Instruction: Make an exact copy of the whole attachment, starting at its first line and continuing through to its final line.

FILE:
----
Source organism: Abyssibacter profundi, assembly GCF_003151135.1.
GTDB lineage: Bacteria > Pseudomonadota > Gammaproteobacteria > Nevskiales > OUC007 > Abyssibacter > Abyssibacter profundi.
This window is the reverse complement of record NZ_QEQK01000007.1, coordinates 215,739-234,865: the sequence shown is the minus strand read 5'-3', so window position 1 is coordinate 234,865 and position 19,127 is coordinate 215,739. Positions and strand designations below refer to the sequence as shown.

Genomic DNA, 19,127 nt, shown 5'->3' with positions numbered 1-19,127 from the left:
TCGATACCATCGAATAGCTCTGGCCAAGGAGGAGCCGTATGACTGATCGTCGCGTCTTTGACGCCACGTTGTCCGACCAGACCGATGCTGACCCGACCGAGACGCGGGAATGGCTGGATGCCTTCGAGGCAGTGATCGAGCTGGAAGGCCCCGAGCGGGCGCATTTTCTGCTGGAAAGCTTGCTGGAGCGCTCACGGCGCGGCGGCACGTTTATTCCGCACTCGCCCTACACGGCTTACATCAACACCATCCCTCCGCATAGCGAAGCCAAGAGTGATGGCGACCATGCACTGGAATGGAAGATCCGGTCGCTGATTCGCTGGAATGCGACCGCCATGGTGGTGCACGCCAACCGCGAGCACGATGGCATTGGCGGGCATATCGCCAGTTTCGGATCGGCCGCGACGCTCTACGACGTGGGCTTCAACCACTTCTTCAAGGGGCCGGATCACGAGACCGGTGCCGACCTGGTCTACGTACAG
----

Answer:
Source organism: Abyssibacter profundi, assembly GCF_003151135.1.
GTDB lineage: Bacteria > Pseudomonadota > Gammaproteobacteria > Nevskiales > OUC007 > Abyssibacter > Abyssibacter profundi.
This window is the reverse complement of record NZ_QEQK01000007.1, coordinates 215,739-234,865: the sequence shown is the minus strand read 5'-3', so window position 1 is coordinate 234,865 and position 19,127 is coordinate 215,739. Positions and strand designations below refer to the sequence as shown.

Genomic DNA, 19,127 nt, shown 5'->3' with positions numbered 1-19,127 from the left:
TCGATACCATCGAATAGCTCTGGCCAAGGAGGAGCCGTATGACTGATCGTCGCGTCTTTGACGCCACGTTGTCCGACCAGACCGATGCTGACCCGACCGAGACGCGGGAATGGCTGGATGCCTTCGAGGCAGTGATCGAGCTGGAAGGCCCCGAGCGGGCGCATTTTCTGCTGGAAAGCTTGCTGGAGCGCTCACGGCGCGGCGGCACGTTTATTCCGCACTCGCCCTACACGGCTTACATCAACACCATCCCTCCGCATAGCGAAGCCAAGAGTGATGGCGACCATGCACTGGAATGGAAGATCCGGTCGCTGATTCGCTGGAATGCGACCGCCATGGTGGTGCACGCCAACCGCGAGCACGATGGCATTGGCGGGCATATCGCCAGTTTCGGATCGGCCGCGACGCTCTACGACGTGGGCTTCAACCACTTCTTCAAGGGGCCGGATCACGAGACCGGTGCCGACCTGGTCTACGTACAG